Schedule: CS 746G, Winter 2001

Software Architecture. Prof. Ric Holt, DC 2508, x4671,, Computer Science, U. of Waterloo
Wk  Tuesday

1   Jan  2  Organizational Meeting
            Overview, Software Engineering Terms
            Example S/W architectures
2   Jan 9  
 [Bull  ]   Garlan & Shaw: Intro to Software Architecture
            Students present a S/W architecture they are familiar with
 [Ivkovic]  Bowman: Linux as Case Study: Extracted Architecture
 [Wu    ]   Perry & Wolf: Foundations for Study of Software Architecture
3   Jan 16  ASSIGNMENT 0 DUE: Eazel Nautilus references (submit as
                        a short web page with links) 
 [Svetinovic] Kruchten: The 4+1 Views of Architecture
 [Holt  ]   Holt: Binary Relational Algebra for Software Architecture
 [Malton]   Malton: Maintenance History and Architecture (Malton expects
                        to send draft)
4   Jan 23  ASSIGNMENT 1 DUE: Nautilus' conceptual architecture
 [Parry ]   Using PBS for visualizing software
 [Hassan]   Visualizing Web Apps.  Reference Architecture for Web Apps.
5   Jan 30
            PROJECT: Written proposal due for project
 [Ivkovic]  Booch: The Architecture of Web Applications; When Words Collide
 [Ma    ]   Murphy: Reflexion model
 [Zhang ]   Tran: Forward/Reverse Repair of Software Architecture
6   Feb  6  ASSIGNMENT 2 DUE: Concrete Architecture of Nautilus
 [Holt  ]   Holt: Phantom Architectures (read 1996 Holt tech report 345)
 [Ou    ]   Feijs, Krikharr et al: Relational Approach to Architecture Analysis
 [Mohammad] Deremer: Programming in the Large; MILs [Hardcopy]
            (no electronic copy)
7   Feb 13  
 [Zhang ]   Muller: Rev Eng & Subsystem Identification
 [Wu    ]   Storey et al: Shrimp system etc.
 [Ou    ]   Garlan: Architectural Mismatch 
8   Feb 20  READING WEEK: No class Tues or Thurs
9   Feb 27  
 [      ]   Architecture of Janna (possibly)
 [Berenstein] Architecture of Grocerygateway
10  Mar  6
 [Ma    ]   Kazman et al: ATAM: Evaluation of Software Architecture
		(See also Lung et al: Software Architecture Analysis)
 [Mohammad] Sugiyama: Visual Understanding of Hierarchical Structures
11  Mar 13  
 [Tzerpos]  Tzerpos: Automatic Clustering (paper to be set)
 [Sim   ]   Sim et al: GXL, Graph Exchange Format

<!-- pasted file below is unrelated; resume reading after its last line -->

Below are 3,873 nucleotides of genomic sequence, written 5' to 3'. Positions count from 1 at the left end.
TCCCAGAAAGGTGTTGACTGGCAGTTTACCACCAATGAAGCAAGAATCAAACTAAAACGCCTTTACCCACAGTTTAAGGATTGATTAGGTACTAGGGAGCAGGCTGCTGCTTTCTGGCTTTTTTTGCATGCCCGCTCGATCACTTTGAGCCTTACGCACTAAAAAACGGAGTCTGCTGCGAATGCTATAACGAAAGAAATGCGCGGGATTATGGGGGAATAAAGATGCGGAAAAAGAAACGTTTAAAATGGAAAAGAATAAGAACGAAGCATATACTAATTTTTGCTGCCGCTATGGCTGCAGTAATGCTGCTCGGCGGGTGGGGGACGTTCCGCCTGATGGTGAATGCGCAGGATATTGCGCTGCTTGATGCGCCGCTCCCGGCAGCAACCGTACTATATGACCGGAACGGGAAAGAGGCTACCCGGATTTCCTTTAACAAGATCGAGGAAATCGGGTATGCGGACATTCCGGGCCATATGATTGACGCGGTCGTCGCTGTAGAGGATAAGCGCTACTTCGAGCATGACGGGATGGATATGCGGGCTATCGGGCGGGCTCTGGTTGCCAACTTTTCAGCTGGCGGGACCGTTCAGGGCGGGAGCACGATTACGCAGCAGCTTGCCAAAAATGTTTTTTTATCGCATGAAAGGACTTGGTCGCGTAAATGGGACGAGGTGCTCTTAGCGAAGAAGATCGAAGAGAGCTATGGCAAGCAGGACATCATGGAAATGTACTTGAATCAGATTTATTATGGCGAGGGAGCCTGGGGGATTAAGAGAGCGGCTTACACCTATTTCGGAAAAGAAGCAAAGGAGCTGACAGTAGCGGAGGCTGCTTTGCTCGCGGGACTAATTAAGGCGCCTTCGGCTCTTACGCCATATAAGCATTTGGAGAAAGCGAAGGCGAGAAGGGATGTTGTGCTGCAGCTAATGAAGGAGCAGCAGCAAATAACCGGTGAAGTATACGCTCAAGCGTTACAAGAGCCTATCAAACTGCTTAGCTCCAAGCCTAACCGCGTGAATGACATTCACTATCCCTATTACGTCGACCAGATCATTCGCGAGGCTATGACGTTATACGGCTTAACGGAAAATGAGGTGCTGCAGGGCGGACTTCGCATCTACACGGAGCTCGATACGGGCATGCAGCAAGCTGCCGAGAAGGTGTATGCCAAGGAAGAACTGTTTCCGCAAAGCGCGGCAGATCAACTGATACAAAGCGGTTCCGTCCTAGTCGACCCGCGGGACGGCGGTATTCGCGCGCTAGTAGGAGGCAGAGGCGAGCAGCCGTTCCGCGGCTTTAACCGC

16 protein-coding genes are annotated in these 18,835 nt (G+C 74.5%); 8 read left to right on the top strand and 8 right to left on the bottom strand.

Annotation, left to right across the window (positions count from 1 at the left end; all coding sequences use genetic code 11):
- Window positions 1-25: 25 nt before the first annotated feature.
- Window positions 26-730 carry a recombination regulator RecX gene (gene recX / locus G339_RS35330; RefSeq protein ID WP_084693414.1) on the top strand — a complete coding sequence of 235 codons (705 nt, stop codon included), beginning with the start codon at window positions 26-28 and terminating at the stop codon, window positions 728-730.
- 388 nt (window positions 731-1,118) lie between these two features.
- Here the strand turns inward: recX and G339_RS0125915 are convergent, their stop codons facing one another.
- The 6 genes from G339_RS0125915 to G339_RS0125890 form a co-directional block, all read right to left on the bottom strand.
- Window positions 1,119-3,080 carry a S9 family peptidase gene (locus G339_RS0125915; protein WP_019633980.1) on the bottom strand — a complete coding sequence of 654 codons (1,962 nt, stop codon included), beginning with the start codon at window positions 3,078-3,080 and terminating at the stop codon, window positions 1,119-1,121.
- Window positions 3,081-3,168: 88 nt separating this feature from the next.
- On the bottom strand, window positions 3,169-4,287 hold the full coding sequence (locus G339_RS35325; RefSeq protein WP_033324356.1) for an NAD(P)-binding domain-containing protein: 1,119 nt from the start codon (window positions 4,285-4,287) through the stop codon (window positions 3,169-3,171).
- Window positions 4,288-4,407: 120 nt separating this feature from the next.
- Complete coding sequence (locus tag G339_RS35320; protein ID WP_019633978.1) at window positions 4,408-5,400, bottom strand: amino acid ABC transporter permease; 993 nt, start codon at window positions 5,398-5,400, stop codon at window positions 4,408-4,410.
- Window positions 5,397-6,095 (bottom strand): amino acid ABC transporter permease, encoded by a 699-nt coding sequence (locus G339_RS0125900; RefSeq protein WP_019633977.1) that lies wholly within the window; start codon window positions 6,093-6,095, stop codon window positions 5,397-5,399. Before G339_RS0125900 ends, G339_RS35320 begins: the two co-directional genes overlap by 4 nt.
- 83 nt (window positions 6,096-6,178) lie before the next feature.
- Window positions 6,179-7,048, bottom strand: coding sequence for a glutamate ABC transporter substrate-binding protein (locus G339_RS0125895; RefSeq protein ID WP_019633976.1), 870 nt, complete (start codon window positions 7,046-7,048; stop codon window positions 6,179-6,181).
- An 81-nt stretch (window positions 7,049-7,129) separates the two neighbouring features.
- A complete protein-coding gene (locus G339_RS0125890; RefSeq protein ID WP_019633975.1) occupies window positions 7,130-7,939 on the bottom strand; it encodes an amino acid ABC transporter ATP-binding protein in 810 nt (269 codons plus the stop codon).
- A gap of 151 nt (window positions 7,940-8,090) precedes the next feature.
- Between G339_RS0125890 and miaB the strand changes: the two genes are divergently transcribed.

[      ]   
 [      ]   
 [      ]   
 [      ]   


Moderator. In a typical of the class, we will discuss one to two papers. Before hand, one class member, called the "moderator", will be chosen for each paper. The moderator will introduce the paper to the class, in about 10 minutes, and make sure that the relevant points in the paper are clarified in the discussion. It is best to hand out any slides used at the beginning of the class. Points in the paper should be related to points in other papers.

Bibliography. Within a week after the discussion, the moderator is to submit an annotation (about 4-10 lines) describing the paper, with URL references to the paper and author(s) if possible, to be added to the web-based course bibliography on software engineering. If these already exist in the bibliography, the moderator is to review them and update them for inclusion in the bibiography.

Participation. All participants are to read each article before the meeting that discusses the article. All participants have the reponsibility to see that they and other participants get the maximum benefit from the discussions. Comments on the contents, the style, and the importance of the paper are all relevant.


There will be assignments, described separately.


Each student will do a project along the theme of software architecture. Ideally, this will involve practical work, such as investigating the architecture of an actual software system, or building demo tools for displaying software structures. Before reading week, a proposal for the project, along with references, must be turned in.

Each student will present his/her project during the last few weeks of class. Each presentation will be half an hour, including questions. Presentations are to be professional quality, with well prepared slides, beginning with a clear statement of the area of interest, and proceeding to an easy-to-follow technical presentation.

On the last day of class, each student is to turn in his/her project paper.

Last updated 9 Jan 2001 --- RCH